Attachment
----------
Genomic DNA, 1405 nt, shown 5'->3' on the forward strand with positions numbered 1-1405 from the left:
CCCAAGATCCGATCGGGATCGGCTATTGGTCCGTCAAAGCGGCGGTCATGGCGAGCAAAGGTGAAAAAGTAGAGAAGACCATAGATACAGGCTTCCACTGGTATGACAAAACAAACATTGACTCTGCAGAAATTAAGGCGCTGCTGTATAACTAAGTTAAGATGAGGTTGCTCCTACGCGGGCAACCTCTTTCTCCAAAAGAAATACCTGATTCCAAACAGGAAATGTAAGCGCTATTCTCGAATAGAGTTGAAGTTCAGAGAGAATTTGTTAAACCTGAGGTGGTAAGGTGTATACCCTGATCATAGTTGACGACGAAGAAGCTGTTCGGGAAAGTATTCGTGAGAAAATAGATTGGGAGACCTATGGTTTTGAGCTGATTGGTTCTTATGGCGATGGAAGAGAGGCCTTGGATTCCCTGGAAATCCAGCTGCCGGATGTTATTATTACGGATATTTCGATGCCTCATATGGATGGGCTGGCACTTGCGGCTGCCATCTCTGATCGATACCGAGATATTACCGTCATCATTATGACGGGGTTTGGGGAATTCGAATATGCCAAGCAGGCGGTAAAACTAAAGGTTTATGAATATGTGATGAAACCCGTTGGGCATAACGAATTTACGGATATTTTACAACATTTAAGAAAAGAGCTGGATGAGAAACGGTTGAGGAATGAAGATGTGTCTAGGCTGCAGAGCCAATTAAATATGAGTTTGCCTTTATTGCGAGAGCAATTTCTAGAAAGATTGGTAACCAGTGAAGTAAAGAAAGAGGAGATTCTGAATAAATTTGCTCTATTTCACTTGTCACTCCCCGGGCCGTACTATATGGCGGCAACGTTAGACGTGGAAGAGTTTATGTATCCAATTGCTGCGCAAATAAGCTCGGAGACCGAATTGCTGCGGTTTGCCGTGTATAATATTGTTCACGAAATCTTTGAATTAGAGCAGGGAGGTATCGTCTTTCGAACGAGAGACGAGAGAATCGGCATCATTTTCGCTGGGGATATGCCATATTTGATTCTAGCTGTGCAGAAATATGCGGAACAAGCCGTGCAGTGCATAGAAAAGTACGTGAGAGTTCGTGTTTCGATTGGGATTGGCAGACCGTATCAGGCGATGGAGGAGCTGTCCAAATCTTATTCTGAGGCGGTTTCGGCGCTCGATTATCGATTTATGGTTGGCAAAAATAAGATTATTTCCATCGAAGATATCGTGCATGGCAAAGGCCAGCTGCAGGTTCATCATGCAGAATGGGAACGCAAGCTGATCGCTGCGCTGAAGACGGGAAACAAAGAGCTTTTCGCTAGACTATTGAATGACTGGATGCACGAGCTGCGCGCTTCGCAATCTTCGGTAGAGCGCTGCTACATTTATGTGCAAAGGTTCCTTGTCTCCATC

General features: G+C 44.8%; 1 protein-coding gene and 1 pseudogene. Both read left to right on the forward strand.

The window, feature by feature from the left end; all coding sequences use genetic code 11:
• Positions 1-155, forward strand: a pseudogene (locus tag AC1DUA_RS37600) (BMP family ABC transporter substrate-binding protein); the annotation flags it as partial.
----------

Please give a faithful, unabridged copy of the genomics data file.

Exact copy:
Genomic DNA, 1405 nt, shown 5'->3' on the forward strand with positions numbered 1-1405 from the left:
CCCAAGATCCGATCGGGATCGGCTATTGGTCCGTCAAAGCGGCGGTCATGGCGAGCAAAGGTGAAAAAGTAGAGAAGACCATAGATACAGGCTTCCACTGGTATGACAAAACAAACATTGACTCTGCAGAAATTAAGGCGCTGCTGTATAACTAAGTTAAGATGAGGTTGCTCCTACGCGGGCAACCTCTTTCTCCAAAAGAAATACCTGATTCCAAACAGGAAATGTAAGCGCTATTCTCGAATAGAGTTGAAGTTCAGAGAGAATTTGTTAAACCTGAGGTGGTAAGGTGTATACCCTGATCATAGTTGACGACGAAGAAGCTGTTCGGGAAAGTATTCGTGAGAAAATAGATTGGGAGACCTATGGTTTTGAGCTGATTGGTTCTTATGGCGATGGAAGAGAGGCCTTGGATTCCCTGGAAATCCAGCTGCCGGATGTTATTATTACGGATATTTCGATGCCTCATATGGATGGGCTGGCACTTGCGGCTGCCATCTCTGATCGATACCGAGATATTACCGTCATCATTATGACGGGGTTTGGGGAATTCGAATATGCCAAGCAGGCGGTAAAACTAAAGGTTTATGAATATGTGATGAAACCCGTTGGGCATAACGAATTTACGGATATTTTACAACATTTAAGAAAAGAGCTGGATGAGAAACGGTTGAGGAATGAAGATGTGTCTAGGCTGCAGAGCCAATTAAATATGAGTTTGCCTTTATTGCGAGAGCAATTTCTAGAAAGATTGGTAACCAGTGAAGTAAAGAAAGAGGAGATTCTGAATAAATTTGCTCTATTTCACTTGTCACTCCCCGGGCCGTACTATATGGCGGCAACGTTAGACGTGGAAGAGTTTATGTATCCAATTGCTGCGCAAATAAGCTCGGAGACCGAATTGCTGCGGTTTGCCGTGTATAATATTGTTCACGAAATCTTTGAATTAGAGCAGGGAGGTATCGTCTTTCGAACGAGAGACGAGAGAATCGGCATCATTTTCGCTGGGGATATGCCATATTTGATTCTAGCTGTGCAGAAATATGCGGAACAAGCCGTGCAGTGCATAGAAAAGTACGTGAGAGTTCGTGTTTCGATTGGGATTGGCAGACCGTATCAGGCGATGGAGGAGCTGTCCAAATCTTATTCTGAGGCGGTTTCGGCGCTCGATTATCGATTTATGGTTGGCAAAAATAAGATTATTTCCATCGAAGATATCGTGCATGGCAAAGGCCAGCTGCAGGTTCATCATGCAGAATGGGAACGCAAGCTGATCGCTGCGCTGAAGACGGGAAACAAAGAGCTTTTCGCTAGACTATTGAATGACTGGATGCACGAGCTGCGCGCTTCGCAATCTTCGGTAGAGCGCTGCTACATTTATGTGCAAAGGTTCCTTGTCTCCATC

General features: G+C 44.8%; 1 protein-coding gene and 1 pseudogene. Both read left to right on the forward strand.

The window, feature by feature from the left end; all coding sequences use genetic code 11:
• Positions 1-155, forward strand: a pseudogene (locus tag AC1DUA_RS37600) (BMP family ABC transporter substrate-binding protein); the annotation flags it as partial.